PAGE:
Publications by authors named "Ramkumar Kuruba"

14 Publications

  • Page 1 of 1

Comparative profile of refractory status epilepticus models following exposure of cholinergic agents pilocarpine, DFP, and soman.

Neuropharmacology 2021 Apr 17:108571. Epub 2021 Apr 17.

Department of Neuroscience and Experimental Therapeutics, Texas A&M University Health Science Center College of Medicine, Bryan, TX 77807.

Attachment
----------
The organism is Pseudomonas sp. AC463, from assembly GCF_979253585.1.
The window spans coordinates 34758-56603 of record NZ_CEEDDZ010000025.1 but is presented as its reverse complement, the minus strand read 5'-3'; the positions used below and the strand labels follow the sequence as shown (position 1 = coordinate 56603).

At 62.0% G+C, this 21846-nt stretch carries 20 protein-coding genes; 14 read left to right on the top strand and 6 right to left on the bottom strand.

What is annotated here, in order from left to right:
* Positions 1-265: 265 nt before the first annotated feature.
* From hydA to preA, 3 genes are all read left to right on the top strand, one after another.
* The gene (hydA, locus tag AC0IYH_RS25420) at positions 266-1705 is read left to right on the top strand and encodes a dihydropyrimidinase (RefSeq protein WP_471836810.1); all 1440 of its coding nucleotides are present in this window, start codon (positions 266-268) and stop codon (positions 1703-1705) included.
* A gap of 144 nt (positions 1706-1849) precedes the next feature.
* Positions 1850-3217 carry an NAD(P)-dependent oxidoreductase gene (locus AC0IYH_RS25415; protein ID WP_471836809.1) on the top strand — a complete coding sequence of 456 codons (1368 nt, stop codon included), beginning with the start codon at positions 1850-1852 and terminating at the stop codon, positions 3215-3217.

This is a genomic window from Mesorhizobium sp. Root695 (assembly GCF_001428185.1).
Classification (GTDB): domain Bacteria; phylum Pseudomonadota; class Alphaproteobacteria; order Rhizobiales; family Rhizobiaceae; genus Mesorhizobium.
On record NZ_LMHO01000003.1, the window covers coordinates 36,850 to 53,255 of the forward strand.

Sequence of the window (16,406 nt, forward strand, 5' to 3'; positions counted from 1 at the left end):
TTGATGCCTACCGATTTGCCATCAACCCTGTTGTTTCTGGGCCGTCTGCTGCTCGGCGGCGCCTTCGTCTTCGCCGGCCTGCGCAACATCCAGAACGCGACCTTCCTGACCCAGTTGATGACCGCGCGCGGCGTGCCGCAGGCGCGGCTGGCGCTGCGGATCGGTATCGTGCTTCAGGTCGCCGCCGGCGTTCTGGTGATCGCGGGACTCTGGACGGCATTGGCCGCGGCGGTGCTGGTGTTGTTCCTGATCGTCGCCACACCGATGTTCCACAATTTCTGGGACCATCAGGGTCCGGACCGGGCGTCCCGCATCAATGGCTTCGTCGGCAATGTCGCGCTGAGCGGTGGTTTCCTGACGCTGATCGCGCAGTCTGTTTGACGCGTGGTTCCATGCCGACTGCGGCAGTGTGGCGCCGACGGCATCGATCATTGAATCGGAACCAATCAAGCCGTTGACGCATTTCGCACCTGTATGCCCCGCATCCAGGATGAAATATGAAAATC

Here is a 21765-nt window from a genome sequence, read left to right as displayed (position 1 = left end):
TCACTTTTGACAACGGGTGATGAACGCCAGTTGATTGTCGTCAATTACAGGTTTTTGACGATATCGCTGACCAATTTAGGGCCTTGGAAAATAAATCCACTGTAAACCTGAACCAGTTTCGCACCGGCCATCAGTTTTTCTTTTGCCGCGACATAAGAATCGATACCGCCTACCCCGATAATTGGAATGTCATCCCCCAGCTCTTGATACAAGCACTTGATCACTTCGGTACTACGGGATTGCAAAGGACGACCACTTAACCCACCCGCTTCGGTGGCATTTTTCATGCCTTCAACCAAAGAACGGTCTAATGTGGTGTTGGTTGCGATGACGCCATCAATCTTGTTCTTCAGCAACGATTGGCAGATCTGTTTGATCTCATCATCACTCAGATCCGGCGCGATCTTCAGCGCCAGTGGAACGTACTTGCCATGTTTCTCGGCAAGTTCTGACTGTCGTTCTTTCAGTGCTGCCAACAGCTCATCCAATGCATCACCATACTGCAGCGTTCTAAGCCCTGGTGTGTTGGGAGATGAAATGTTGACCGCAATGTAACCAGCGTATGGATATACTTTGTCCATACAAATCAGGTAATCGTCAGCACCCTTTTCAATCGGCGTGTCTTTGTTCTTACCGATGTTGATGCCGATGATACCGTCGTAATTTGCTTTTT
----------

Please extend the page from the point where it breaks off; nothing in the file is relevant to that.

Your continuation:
Status epilepticus (SE) is a medical emergency with continuous seizure activity that causes profound neuronal damage, morbidity, or death. SE incidents can arise spontaneously, but mostly are elicited by seizurogenic triggers. Chemoconvulsants such as the muscarinic agonist pilocarpine and organophosphates (OP), such as the pesticide diisopropylfluorophosphate (DFP) and the nerve agent soman, can induce SE. Pilocarpine, DFP, and soman share a common feature of cholinergic crisis that transitions into a state of refractory SE, but their comparative profiles remain unclear. Here, we evaluated the comparative convulsant profile of pilocarpine, DFP, and soman to produce refractory SE and brain damage in rats. Behavioral and electrographic seizures were monitored for 24 h after exposure and the extent of brain injury was determined by histological markers of neuronal injury and degeneration. Seizures were elicited rather slowly after pilocarpine as compared to DFP or soman, which caused rapid onset of spiking that swiftly developed into persistent SE. Time-course of SE activity after DFP was comparable to that after soman, a potent nerve agent. Diazepam controlled pilocarpine-induced SE, but it was ineffective in reducing OP-induced SE. All three agents produced modestly different degrees of neuronal injury and neurodegeneration in the brain. These results reveal distinct convulsant and neuronal injury patterns following exposure to cholinergic agonists, OP pesticides, and nerve agents. A battery of SE models, especially SE induced by cholinergic agents and other etiologies including epilepsy and brain tumors, is essential to identify novel anticonvulsant therapies for the management of refractory SE.